May 2005
Volume 46, Issue 13
Free
ARVO Annual Meeting Abstract  |   May 2005
Biomicroscopic Wide–Angle Imaging of Fundus With Digital Imaging System
Author Affiliations & Notes
  • J. Hwang
    Ophthalmology, Hanyang University Hospital, Seoul, Republic of Korea
  • J.M. Lee
    Ophthalmology, Hanyang University Hospital, Seoul, Republic of Korea
  • Y.S. Park
    Ophthalmology, Hanyang University Hospital, Seoul, Republic of Korea
  • C.Y. Choi
    Ophthalmology, Hanyang University Hospital, Seoul, Republic of Korea
  • B.R. Lee
    Ophthalmology, Hanyang University Hospital, Seoul, Republic of Korea
  • Footnotes
    Commercial Relationships  J. Hwang, None; J.M. Lee, None; Y.S. Park, None; C.Y. Choi, None; B.R. Lee, None.
  • Footnotes
    Support  None.
Investigative Ophthalmology & Visual Science May 2005, Vol.46, 1558. doi:
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      J. Hwang, J.M. Lee, Y.S. Park, C.Y. Choi, B.R. Lee; Biomicroscopic Wide–Angle Imaging of Fundus With Digital Imaging System . Invest. Ophthalmol. Vis. Sci. 2005;46(13):1558.

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Abstract

Abstract: : Purpose: To report a new method of biomicroscopic wide–angle imaging of ocular fundus by combining a conventional wide–angle contact lens with a slit lamp equipped with digital photographic system Methods: Wide–angle imaging of fundus was performed in 200 eyes of 160 patients with wide–spread changes of fundus such as extensive diabetic retinopathy, retinal breaks with or without detachment, intermediate uveitis, posterior uveitis, peripheral abnormalities, and intraocular tumors using a wide–angle contact lens and a slit–lamp with a high resolution 3CCD color video camera and a personal computer(PC) for capture and archiving of the images. The patients are aged from 11 years to 78 years. The slit beam intensity, slit beam width, and illumination–observation angles were adjusted for efficient observation. The images were obtained instantly in one session of usual biomicroscopy and reviewed immediately. Results: This method provides the wide–angle images of high resolution covering nearly the entire postequatorial fundus, and by adjusting the angle, any quadrant of fundus from the optic disc to the vitreous base area. This also makes it possible to image through the small pupil, mild cataract, pseudophakia and intraocular tamponade with air, gas and silicon oil. Either vertical or horizontal wide–open slit beam with moderate–intensity is more appropriate to illuminate the wider area of fundus, which necessitates the slightly off–axis illumination with tilted contact lens for minimizing the reflection. Each image stored in the PC was reviewed immediately and later on for the purpose of photodocumentation, presentation, education, and explanation to patients. Conclusions: The main advantage of this method is to obtain a number of wide–angle images of fundus instantly when performing fundus biomicroscopy as usual. Simultaneously, it is possible to obtain the small–angle images for the details by simply adjusting magnification of the slit lamp. Furthermore, it is more convenient and affordable than the commercial wide–angle imaging systems, and it might play a supplemental role in the current field of fudnus photography.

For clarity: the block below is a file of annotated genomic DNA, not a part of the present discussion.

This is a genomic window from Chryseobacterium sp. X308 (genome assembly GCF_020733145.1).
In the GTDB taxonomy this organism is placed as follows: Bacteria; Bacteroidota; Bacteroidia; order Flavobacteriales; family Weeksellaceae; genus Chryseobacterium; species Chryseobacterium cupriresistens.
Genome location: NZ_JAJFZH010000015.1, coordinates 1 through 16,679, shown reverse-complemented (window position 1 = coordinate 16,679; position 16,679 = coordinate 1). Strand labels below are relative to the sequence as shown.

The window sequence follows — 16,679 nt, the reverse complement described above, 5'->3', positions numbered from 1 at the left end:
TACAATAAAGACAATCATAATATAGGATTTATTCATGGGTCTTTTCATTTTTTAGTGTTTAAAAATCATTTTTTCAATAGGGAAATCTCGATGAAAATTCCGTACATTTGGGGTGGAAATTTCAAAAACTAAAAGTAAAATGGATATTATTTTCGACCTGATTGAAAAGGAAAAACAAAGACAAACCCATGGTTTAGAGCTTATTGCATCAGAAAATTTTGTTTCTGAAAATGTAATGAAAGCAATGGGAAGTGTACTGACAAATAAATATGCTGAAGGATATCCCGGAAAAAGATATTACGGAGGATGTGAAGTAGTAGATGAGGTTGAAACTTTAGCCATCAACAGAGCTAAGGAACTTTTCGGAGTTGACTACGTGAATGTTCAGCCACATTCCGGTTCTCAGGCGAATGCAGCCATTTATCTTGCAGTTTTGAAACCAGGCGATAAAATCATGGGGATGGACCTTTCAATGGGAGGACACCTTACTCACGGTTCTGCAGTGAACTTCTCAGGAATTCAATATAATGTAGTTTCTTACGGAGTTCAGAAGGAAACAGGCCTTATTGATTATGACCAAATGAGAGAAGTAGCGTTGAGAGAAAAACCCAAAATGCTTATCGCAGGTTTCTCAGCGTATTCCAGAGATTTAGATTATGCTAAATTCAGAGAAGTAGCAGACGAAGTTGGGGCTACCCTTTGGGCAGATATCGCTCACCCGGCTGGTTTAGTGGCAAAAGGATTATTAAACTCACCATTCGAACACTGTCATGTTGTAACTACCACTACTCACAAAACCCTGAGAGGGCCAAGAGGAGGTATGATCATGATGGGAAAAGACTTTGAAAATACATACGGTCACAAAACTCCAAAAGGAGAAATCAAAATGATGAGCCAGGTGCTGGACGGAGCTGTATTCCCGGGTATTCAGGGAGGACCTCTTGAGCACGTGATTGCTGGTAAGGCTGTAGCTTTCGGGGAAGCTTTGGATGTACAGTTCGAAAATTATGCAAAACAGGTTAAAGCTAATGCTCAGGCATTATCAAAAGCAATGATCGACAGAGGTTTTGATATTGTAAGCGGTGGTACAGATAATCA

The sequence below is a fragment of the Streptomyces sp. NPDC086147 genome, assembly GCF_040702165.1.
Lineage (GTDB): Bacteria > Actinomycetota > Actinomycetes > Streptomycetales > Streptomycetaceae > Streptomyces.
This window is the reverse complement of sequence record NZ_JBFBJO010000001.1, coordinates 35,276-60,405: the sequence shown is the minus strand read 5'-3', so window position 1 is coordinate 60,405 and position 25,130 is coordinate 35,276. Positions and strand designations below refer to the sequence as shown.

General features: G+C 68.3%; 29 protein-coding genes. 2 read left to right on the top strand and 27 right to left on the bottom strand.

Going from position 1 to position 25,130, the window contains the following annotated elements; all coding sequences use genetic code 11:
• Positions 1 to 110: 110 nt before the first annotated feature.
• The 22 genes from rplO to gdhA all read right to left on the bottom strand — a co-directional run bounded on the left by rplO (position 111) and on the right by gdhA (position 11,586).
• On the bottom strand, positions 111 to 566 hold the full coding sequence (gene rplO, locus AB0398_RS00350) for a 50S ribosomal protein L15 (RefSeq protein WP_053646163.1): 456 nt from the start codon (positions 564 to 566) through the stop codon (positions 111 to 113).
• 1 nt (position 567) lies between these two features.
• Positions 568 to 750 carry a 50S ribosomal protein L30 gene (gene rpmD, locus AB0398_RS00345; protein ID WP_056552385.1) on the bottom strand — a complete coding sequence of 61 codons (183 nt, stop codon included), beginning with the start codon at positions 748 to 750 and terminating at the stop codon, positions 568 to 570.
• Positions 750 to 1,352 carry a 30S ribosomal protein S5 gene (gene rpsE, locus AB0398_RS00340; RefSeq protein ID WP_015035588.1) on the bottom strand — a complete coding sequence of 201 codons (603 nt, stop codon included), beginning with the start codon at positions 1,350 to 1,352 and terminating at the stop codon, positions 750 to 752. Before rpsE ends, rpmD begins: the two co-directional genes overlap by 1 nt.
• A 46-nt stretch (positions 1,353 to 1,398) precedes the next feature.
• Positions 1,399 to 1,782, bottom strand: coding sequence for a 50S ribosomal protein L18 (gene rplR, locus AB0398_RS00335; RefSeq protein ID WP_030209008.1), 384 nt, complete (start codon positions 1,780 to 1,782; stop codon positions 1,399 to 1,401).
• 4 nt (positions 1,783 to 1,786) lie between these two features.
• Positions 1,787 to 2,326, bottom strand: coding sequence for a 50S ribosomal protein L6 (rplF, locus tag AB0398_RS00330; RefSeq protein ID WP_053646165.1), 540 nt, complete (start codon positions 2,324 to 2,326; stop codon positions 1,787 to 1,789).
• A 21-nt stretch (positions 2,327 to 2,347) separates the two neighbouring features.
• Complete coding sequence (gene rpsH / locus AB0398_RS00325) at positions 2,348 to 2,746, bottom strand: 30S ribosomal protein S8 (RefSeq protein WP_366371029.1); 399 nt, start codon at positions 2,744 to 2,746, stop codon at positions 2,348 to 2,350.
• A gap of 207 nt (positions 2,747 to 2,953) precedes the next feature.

Keywords: imaging/image analysis: clinical • retina • vitreous 
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